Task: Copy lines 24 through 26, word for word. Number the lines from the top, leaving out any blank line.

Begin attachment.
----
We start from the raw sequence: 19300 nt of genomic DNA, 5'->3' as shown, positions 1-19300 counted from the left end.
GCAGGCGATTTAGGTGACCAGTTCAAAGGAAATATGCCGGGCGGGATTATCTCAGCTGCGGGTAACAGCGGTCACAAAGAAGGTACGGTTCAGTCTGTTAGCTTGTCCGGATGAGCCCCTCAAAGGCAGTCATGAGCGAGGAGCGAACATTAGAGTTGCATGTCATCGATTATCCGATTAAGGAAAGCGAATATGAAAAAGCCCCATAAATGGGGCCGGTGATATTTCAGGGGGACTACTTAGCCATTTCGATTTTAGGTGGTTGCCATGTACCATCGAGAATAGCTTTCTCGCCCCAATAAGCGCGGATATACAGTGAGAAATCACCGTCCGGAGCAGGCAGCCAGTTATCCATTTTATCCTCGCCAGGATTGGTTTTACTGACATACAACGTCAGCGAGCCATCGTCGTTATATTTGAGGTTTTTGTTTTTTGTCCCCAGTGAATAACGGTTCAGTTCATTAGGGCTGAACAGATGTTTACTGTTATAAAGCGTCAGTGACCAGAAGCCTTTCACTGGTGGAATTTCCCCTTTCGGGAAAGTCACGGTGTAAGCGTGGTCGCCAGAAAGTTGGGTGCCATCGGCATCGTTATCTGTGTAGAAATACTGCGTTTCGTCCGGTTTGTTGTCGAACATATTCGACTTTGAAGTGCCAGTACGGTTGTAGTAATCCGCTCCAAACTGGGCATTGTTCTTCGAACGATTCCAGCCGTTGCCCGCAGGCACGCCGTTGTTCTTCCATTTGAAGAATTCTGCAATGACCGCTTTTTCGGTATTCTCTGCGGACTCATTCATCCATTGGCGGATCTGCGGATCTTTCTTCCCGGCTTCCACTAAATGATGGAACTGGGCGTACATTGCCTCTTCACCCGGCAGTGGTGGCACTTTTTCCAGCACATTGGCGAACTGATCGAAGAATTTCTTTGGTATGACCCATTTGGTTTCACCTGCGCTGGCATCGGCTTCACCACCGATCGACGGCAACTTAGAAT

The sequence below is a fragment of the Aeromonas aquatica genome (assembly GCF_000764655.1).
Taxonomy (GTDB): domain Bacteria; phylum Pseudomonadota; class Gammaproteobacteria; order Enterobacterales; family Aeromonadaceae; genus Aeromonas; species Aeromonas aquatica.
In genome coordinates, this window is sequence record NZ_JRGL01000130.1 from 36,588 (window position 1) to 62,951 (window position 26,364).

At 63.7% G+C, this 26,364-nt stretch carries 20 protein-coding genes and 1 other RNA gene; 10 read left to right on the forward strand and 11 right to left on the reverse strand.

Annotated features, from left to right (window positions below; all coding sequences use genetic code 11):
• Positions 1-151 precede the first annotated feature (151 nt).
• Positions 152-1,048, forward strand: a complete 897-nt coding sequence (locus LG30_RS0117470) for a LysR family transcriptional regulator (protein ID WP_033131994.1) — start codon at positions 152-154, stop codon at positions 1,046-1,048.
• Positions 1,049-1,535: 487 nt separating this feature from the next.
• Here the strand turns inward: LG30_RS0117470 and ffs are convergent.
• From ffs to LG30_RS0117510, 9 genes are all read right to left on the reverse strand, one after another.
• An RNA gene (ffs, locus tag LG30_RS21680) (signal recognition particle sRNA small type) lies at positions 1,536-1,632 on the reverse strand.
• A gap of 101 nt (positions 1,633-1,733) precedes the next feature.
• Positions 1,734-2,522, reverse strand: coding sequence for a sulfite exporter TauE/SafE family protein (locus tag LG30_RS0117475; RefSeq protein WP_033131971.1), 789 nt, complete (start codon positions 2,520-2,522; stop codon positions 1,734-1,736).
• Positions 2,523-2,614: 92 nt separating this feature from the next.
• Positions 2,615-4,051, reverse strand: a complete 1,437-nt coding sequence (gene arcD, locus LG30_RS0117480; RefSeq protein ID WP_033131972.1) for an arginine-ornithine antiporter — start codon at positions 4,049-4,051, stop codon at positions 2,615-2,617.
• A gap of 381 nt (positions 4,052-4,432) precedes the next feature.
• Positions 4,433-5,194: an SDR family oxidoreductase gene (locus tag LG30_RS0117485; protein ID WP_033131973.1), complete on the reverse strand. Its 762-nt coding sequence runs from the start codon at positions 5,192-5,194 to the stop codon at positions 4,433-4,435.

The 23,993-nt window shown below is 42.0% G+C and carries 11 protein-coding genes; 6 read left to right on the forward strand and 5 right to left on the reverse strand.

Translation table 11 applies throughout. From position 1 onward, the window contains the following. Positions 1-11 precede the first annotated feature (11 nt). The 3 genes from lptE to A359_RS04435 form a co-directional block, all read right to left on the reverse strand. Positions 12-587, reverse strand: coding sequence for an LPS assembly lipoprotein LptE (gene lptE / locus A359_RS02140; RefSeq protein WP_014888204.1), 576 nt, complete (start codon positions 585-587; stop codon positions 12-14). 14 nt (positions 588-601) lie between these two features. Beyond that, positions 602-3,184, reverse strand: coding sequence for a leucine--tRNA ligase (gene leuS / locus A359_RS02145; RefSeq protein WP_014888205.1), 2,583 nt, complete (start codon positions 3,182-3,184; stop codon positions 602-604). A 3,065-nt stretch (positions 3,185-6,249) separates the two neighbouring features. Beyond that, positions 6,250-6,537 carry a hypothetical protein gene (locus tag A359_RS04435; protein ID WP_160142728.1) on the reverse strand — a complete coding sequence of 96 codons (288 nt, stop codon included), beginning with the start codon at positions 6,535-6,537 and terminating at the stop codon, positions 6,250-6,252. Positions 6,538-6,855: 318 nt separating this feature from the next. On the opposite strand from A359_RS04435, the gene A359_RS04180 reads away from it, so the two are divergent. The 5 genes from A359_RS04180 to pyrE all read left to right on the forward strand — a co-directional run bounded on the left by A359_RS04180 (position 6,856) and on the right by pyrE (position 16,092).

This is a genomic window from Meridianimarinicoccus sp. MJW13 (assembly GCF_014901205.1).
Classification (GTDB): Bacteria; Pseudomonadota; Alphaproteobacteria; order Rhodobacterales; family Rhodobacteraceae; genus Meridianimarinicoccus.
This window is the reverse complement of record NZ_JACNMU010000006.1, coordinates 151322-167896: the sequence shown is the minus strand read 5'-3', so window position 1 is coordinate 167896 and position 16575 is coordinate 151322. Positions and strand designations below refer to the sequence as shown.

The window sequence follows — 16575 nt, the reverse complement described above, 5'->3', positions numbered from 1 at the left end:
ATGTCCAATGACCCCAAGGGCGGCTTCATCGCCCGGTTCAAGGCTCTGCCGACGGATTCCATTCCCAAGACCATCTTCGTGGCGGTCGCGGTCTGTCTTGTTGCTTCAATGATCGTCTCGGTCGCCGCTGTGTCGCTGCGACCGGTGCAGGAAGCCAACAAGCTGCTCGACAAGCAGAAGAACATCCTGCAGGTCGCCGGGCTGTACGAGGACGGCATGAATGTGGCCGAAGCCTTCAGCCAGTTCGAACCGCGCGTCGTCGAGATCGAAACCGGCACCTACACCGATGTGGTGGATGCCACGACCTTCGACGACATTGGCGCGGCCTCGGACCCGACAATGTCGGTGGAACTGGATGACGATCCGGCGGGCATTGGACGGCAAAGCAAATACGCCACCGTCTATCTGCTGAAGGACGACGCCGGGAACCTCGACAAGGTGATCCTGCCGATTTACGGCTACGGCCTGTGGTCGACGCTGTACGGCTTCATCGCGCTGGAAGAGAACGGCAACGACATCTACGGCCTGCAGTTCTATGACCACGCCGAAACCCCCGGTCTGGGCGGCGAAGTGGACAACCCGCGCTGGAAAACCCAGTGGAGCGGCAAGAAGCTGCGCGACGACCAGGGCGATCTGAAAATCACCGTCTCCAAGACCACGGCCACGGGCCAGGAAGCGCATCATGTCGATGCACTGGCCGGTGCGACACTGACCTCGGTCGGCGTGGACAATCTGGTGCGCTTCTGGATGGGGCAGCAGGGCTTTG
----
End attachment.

This window is the reverse complement of record NZ_JACNMU010000006.1, coordinates 151322-167896: the sequence shown is the minus strand read 5'-3', so window position 1 is coordinate 167896 and position 16575 is coordinate 151322. Positions and strand designations below refer to the sequence as shown.

The window sequence follows — 16575 nt, the reverse complement described above, 5'->3', positions numbered from 1 at the left end:
ATGTCCAATGACCCCAAGGGCGGCTTCATCGCCCGGTTCAAGGCTCTGCCGACGGATTCCATTCCCAAGACCATCTTCGTGGCGGTCGCGGTCTGTCTTGTTGCTTCAATGATCGTCTCGGTCGCCGCTGTGTCGCTGCGACCGGTGCAGGAAGCCAACAAGCTGCTCGACAAGCAGAAGAACATCCTGCAGGTCGCCGGGCTGTACGAGGACGGCATGAATGTGGCCGAAGCCTTCAGCCAGTTCGAACCGCGCGTCGTCGAGATCGAAACCGGCACCTACACCGATGTGGTGGATGCCACGACCTTCGACGACATTGGCGCGGCCTCGGACCCGACAATGTCGGTGGAACTGGATGACGATCCGGCGGGCATTGGACGGCAAAGCAAATACGCCACCGTCTATCTGCTGAAGGACGACGCCGGGAACCTCGACAAGGTGATCCTGCCGATTTACGGCTACGGCCTGTGGTCGACGCTGTACGGCTTCATCGCGCTGGAAGAGAACGGCAACGACATCTACGGCCTGCAGTTCTATGACCACGCCGAAACCCCCGGTCTGGGCGGCGAAGTGGACAACCCGCGCTGGAAAACCCAGTGGAGCGGCAAGAAGCTGCGCGACGACCAGGGCGATCTGAAAATCACCGTCTCCAAGACCACGGCCACGGGCCAGGAAGCGCATCATGTCGATGCACTGGCCGGTGCGACACTGACCTCGGTCGGCGTGGACAATCTGGTGCGCTTCTGGATGGGGCAGCAGGGCTTTG